Faster, Pussycat! Kill! Kill! (1965):

"Ladies and gentlemen, welcome to violence." Starting with abstract quivering lines and the narrator's voice against a black background, Russ Meyer locates his trio of vixens go-going for the leering, jeering male gaze before hopping from the nightclub to an outside world of gargantuan cleavage and raging machines. Narrative-wise, it's When Amazons Attack -- three badass chicks, pissed-off Amerasian dominatrix Tura Satana, Mediterranean-lesbo Haji, and motor-hipped blonde Lori Williams, ditch the strip-bar for some hot-roddin' across the desert floor, crack the spine of the "sensitive" jock they bump into along the way, kidnap his whimpering girlfriend (Susan Bernard), and end up digging for loot in a depraved coot's (Stuart Lancaster) ranch. In Meyer's roaring pop masterpiece, titillation tweaks phallocentrism via displacement, so that a genre's (and, thus, a culture's) sexual roles and aggressive thrust get reversed -- their outfits are as ridiculously insufficient in containing the women's bountiful physiques as society is of tolerating their seethingly expanding energies. The formidable Satana, with Betty Page mop, angry slashes for eyes and karate-chopping limbs, is an awe-inspiring bobcat with the safety taken off her claws, assuming autonomy even after emerging fully formed from Meyer's fantasies, rendered iconic by the camera's kinetic dotting. By contrast, the men, for all the Kazanian sweat of the plot, are emasculated, crippled, a hick station attendant fumbling for the gas cap of Satana's car to penetrate with his pump hose, a wizened patriarch groping a shotgun from his wheelchair. (In that sense, Dennis Busch's soft-brained column of muscle, aka "The Vegetable," is the movie's prototypical male impotent, all sinew and no fuck-power.) Despite a steady flow of scurrilous double and single-entendres, it's possibly among Meyer's least fleshy works (the gazongas, visually the center of every setup, remain nevertheless covered up), yet the repressed cheesecake only enhances the kino-fist cartooning of a splashy artist who understands the subversive politics of a broad with double-D tits ramming her Porsche into a weightlifter. By the end, the virtuous (and the conventionally proportioned) may be the ones alive once the dust has settled, but for Meyer it's the outsized outlaws, shooting transgression into the stratosphere, who will last. In black and white.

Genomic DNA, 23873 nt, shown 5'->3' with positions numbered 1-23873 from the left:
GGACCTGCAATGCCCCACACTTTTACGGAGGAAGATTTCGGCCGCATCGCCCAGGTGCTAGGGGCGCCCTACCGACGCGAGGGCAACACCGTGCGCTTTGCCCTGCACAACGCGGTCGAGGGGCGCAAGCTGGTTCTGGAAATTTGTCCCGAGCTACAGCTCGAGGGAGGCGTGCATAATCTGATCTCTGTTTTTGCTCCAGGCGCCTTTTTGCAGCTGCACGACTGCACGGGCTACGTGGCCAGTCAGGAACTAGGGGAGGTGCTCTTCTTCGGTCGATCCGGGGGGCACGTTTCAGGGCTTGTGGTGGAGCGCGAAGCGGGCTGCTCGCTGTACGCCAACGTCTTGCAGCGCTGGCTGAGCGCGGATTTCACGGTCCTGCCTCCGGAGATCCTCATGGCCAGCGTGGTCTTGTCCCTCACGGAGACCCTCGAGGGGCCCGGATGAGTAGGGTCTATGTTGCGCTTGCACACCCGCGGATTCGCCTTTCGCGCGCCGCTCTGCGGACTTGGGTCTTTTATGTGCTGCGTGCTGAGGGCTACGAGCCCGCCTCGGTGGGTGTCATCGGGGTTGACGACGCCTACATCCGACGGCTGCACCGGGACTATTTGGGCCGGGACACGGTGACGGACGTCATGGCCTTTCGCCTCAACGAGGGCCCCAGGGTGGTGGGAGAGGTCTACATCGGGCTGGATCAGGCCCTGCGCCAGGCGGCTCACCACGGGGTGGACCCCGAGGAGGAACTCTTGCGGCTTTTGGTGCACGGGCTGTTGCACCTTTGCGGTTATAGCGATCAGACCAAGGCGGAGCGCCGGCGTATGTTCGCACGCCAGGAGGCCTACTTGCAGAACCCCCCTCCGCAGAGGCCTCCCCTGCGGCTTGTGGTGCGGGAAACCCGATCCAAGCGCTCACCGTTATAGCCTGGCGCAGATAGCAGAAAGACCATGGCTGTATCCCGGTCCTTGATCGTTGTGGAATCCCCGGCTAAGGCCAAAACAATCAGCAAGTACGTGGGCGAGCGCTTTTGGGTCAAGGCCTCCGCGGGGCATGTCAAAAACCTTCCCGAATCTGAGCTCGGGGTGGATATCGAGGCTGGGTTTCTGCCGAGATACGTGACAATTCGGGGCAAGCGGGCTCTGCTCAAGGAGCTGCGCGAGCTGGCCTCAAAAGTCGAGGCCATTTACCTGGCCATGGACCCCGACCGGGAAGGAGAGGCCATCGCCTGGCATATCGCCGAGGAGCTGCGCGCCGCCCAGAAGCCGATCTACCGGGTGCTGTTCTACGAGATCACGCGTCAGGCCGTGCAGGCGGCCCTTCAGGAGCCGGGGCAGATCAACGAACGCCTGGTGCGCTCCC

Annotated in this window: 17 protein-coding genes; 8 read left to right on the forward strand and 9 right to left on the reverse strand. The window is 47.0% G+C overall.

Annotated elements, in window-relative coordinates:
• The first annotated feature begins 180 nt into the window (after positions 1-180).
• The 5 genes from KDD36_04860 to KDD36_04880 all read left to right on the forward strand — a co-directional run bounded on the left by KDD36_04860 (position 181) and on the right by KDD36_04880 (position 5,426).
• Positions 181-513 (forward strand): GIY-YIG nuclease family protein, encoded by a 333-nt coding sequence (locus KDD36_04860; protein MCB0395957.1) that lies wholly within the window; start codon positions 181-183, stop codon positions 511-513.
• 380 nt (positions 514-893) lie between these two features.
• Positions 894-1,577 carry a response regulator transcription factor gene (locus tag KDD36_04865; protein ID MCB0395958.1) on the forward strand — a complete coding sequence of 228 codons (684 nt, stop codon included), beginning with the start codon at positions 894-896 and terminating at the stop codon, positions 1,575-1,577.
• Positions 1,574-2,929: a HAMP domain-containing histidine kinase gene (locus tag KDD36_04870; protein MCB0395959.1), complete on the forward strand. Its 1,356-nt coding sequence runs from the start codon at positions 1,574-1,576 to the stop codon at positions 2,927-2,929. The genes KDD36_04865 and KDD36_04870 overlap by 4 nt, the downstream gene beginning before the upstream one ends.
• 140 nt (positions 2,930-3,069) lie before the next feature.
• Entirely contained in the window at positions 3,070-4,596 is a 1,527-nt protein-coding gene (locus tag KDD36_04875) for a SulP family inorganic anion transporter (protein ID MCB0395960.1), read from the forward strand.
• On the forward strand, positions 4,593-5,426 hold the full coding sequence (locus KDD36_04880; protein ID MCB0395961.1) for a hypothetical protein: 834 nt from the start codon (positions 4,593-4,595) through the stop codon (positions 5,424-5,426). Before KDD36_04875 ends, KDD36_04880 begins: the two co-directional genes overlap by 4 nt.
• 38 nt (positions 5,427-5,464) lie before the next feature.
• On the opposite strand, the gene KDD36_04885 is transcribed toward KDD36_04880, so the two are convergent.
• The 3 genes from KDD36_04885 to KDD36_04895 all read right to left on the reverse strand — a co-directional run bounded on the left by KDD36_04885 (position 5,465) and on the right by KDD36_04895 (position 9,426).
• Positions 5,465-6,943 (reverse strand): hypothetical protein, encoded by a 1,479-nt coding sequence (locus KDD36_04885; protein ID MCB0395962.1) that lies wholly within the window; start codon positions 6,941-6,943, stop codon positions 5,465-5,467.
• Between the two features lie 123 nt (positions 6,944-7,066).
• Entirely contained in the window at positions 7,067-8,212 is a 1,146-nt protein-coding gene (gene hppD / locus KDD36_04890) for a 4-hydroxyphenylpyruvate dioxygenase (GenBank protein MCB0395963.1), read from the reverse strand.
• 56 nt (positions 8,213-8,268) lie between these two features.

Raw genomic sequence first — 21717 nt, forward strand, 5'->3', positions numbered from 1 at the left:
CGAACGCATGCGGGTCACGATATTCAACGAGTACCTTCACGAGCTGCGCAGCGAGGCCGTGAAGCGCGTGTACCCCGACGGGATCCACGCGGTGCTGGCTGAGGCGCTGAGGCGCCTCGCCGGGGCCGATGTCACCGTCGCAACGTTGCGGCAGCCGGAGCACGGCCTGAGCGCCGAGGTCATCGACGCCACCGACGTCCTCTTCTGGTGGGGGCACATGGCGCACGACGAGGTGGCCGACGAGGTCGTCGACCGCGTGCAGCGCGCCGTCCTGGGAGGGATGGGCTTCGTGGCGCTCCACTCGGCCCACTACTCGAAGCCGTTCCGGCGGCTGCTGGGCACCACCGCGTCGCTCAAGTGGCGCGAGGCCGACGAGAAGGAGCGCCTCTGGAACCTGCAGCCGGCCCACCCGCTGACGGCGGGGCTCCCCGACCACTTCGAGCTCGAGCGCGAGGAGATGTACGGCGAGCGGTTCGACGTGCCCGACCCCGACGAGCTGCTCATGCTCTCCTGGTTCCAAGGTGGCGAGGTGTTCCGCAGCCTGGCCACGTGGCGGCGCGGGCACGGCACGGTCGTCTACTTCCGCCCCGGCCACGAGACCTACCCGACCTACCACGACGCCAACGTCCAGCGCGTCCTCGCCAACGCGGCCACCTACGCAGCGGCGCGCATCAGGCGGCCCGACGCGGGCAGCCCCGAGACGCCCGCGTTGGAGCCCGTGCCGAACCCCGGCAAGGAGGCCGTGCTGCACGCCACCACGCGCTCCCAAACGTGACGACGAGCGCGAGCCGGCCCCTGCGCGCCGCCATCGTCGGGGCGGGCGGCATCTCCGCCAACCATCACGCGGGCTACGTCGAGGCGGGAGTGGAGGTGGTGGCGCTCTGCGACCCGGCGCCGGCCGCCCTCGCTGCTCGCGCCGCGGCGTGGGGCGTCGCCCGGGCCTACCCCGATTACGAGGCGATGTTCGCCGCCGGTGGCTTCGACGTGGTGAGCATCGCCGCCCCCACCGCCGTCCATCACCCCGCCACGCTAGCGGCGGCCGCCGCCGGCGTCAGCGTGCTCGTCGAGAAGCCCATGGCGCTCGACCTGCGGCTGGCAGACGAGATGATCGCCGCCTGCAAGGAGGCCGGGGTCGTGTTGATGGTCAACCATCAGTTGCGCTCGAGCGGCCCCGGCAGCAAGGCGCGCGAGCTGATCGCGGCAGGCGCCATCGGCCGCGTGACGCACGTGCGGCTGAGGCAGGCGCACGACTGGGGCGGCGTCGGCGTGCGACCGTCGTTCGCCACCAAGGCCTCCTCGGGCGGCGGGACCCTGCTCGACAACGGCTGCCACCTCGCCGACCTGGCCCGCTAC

--- Fernando F. Croce

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